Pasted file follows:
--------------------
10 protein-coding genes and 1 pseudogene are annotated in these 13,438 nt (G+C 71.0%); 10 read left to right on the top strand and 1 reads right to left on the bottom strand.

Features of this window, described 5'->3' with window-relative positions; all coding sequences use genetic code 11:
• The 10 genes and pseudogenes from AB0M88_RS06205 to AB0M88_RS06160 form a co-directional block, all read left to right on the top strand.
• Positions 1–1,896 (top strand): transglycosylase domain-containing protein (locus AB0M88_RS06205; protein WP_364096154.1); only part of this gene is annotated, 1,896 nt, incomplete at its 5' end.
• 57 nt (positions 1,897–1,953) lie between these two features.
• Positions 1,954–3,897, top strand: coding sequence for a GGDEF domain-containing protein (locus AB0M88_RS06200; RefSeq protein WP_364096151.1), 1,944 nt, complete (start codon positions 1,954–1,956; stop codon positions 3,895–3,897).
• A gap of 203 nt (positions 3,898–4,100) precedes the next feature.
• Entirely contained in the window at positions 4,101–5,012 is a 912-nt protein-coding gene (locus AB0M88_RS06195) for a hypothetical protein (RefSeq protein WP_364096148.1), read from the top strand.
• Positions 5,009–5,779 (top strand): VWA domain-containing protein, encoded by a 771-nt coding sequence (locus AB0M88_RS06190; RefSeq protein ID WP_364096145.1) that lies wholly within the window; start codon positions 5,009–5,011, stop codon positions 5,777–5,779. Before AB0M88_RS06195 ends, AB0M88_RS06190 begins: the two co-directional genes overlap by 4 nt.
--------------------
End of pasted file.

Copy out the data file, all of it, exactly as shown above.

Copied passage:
10 protein-coding genes and 1 pseudogene are annotated in these 13,438 nt (G+C 71.0%); 10 read left to right on the top strand and 1 reads right to left on the bottom strand.

Features of this window, described 5'->3' with window-relative positions; all coding sequences use genetic code 11:
• The 10 genes and pseudogenes from AB0M88_RS06205 to AB0M88_RS06160 form a co-directional block, all read left to right on the top strand.
• Positions 1–1,896 (top strand): transglycosylase domain-containing protein (locus AB0M88_RS06205; protein WP_364096154.1); only part of this gene is annotated, 1,896 nt, incomplete at its 5' end.
• 57 nt (positions 1,897–1,953) lie between these two features.
• Positions 1,954–3,897, top strand: coding sequence for a GGDEF domain-containing protein (locus AB0M88_RS06200; RefSeq protein WP_364096151.1), 1,944 nt, complete (start codon positions 1,954–1,956; stop codon positions 3,895–3,897).
• A gap of 203 nt (positions 3,898–4,100) precedes the next feature.
• Entirely contained in the window at positions 4,101–5,012 is a 912-nt protein-coding gene (locus AB0M88_RS06195) for a hypothetical protein (RefSeq protein WP_364096148.1), read from the top strand.
• Positions 5,009–5,779 (top strand): VWA domain-containing protein, encoded by a 771-nt coding sequence (locus AB0M88_RS06190; RefSeq protein ID WP_364096145.1) that lies wholly within the window; start codon positions 5,009–5,011, stop codon positions 5,777–5,779. Before AB0M88_RS06195 ends, AB0M88_RS06190 begins: the two co-directional genes overlap by 4 nt.